If the BDS movement was born in 2001 at the Durban Conference and NGO Forum, it came of age in 2005 with the Palestinian Civil Society Call for BDS, which virtually all subsequent BDS campaigns—including anti-Israel divestment resolutions on U.S. campuses—have acknowledged as their source and guiding light. Although it was signed by more than 100 Palestinian NGOs, the main group behind the Palestinian Civil Society Call and the subsequent Palestinian BDS National Committee, which facilitates coordination of BDS campaigns worldwide, is the Council of National and Islamic Forces in Palestine. The council is a coalition of Palestinian political factions founded by Yasser Arafat at the start of the Second Intifada in 2000, for the purpose of opposing Israel and coordinating terror attacks against it. Not surprisingly, many of the council’s organizational members are linked to terrorism against Jews in Israel and worldwide. The council’s chief sponsors and major partners, the Palestinian Authority and the Palestine Liberation Organization, were recently indicted in a U.S. federal court for sponsoring terrorism, and at least three other organizations in the council are on the U.S. State Department’s list of Foreign Terrorist Organizations: Hamas, the Popular Front for the Liberation of Palestine (PFLP), and the PFLP General Command.
Whether they have terrorist affiliations or not, all of the signatories to the 2005 Palestinian Civil Society Call for BDS—along with all of the groups that have established BDS campaigns in response to that call, including campus organizations like SJP—are committed to the elimination of Israel as a Jewish state and see BDS as an excellent means to that end. This is reflected in the demands of the Civil Society Call, particularly that Israel end “its occupation and colonization of all Arab lands” and permit all Palestinian refugees and their descendants “to return to their homes and properties.” The fulfillment of those demands would require Israel to commit territorial and demographic suicide. It is important to point out that denying Israel’s right to continue as a nation-state in which the Jewish people expresses its right to self-determination is a core element of the U.S. State Department’s definition of anti-Semitism.
Those who monitor global anti-Semitism agree that the number and intensity of attacks against Jews worldwide are at levels not seen since the Holocaust. Given the BDS movement’s anti-Semitic nature, its clear ties to terrorist organizations committed to the destruction of Israel and the murder of Jews, and the anti-Semitic effects of the BDS movement on Jewish students, it is reasonable to ask: Why are BDS campaigns allowed on college campuses at all?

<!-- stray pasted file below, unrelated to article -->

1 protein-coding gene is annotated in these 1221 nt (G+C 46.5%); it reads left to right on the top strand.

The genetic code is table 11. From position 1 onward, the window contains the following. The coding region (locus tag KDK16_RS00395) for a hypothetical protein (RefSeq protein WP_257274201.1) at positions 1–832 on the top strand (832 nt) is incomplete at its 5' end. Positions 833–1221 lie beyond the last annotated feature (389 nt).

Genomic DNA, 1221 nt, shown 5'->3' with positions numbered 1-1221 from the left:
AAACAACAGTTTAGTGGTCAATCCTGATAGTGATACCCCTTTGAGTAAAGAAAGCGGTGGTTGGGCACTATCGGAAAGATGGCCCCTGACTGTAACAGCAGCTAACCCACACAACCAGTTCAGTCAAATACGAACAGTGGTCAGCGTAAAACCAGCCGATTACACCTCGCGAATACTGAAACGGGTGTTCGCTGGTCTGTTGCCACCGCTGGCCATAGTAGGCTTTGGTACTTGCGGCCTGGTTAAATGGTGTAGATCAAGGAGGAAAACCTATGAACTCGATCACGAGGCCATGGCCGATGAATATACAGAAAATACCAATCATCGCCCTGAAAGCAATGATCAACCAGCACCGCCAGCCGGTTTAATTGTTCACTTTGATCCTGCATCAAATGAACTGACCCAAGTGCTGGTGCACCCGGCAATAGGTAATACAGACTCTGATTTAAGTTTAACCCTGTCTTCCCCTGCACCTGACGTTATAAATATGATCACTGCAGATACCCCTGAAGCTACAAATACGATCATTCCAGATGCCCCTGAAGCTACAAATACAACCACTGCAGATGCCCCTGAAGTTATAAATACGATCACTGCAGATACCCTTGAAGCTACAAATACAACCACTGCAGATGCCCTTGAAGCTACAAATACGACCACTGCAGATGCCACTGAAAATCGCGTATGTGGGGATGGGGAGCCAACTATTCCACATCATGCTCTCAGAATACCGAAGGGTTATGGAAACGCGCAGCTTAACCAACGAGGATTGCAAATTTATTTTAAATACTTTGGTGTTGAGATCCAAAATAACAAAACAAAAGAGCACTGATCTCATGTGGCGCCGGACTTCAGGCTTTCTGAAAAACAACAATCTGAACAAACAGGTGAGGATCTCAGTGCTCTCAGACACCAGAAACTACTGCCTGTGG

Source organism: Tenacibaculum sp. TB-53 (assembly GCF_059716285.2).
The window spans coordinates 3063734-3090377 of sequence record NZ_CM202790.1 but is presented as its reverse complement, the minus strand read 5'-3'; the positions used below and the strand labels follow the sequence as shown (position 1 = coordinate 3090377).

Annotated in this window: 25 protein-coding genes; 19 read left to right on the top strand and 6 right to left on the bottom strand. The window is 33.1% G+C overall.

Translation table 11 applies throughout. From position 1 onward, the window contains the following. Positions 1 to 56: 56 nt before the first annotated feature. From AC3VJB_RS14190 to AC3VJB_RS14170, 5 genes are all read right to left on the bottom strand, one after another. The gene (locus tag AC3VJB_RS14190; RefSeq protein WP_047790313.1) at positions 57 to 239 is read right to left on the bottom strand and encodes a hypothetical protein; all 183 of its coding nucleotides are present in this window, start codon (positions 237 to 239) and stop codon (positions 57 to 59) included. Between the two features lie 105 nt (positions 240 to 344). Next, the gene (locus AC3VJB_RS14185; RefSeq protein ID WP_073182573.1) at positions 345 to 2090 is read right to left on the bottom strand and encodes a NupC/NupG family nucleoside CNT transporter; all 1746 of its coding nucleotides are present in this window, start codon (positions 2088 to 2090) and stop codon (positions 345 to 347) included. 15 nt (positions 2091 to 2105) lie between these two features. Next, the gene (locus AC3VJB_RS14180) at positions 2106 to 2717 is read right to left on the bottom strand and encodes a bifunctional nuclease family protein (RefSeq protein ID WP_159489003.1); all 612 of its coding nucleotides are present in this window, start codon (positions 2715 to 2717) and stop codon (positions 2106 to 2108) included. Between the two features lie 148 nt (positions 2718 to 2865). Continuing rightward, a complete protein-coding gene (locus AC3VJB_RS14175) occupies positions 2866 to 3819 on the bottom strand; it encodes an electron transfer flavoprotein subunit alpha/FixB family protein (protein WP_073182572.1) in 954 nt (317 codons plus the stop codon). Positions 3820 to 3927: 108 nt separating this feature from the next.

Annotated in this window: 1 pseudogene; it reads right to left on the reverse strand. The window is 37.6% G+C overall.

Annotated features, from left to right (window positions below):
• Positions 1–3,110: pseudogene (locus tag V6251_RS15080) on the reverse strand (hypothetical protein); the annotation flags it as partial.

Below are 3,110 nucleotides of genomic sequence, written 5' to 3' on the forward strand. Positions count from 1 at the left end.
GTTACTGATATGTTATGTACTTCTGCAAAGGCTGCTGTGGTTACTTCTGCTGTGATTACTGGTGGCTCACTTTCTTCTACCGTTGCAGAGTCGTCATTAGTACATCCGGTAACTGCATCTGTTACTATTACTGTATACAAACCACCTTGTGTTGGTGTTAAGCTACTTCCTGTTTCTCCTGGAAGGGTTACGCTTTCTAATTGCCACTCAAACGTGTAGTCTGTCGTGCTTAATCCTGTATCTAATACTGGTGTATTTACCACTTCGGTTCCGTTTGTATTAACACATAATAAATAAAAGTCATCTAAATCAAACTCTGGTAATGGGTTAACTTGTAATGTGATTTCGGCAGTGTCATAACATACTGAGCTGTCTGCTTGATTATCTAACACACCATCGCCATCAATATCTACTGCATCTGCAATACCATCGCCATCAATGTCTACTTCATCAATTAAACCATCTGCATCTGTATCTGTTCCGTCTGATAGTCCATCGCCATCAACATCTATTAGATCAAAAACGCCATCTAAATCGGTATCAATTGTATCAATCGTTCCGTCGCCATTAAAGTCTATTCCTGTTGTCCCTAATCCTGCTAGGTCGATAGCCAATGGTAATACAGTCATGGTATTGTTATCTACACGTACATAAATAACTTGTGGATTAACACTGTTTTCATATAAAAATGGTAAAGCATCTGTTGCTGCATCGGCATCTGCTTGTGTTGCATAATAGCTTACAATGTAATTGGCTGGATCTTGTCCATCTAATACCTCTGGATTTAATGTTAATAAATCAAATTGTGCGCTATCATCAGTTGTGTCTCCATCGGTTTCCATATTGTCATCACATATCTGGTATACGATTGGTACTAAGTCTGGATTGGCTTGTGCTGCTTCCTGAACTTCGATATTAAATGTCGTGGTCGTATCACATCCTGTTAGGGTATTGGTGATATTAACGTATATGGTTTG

Students on a few campuses have asked the same question and wisely determined that BDS does not belong on their campus. Last month at University of California, Davis, the student government court overturned an anti-Israel divestment resolution that had been approved the month before, on the grounds that the resolution’s lack of focus on student welfare rendered it unconstitutional. At Virginia’s Liberty University, the student government recently passed an amendment to its constitution that prohibits all legislation promoting BDS.
But surprisingly, university administrators have been unwilling to address or even acknowledge the anti-Semitic nature and effects of the virulently anti-Israel BDS campaigns being carried out on their campuses by university-registered and university-funded student groups such as SJP. While university presidents have consistently refused to accede to student government demands that the university administration adopt BDS legislation, not one university leader has identified the BDS campaign as anti-Semitic or held accountable those who purvey BDS on their campus. This is an outrage.
Now is the time for university stakeholders—parents, alumni, donors, and taxpayers—to demand that university leaders take a firm public stand against the anti-Semitic BDS movement and commit themselves to ensuring that Jewish students are protected from the scourge of Jew-hatred that is rapidly infecting our campuses.
Tammi Rossman-Benjamin is a lecturer at the University of California, Santa Cruz and cofounder of the AMCHA Initiative, a non-profit organization that combats campus anti-Semitism.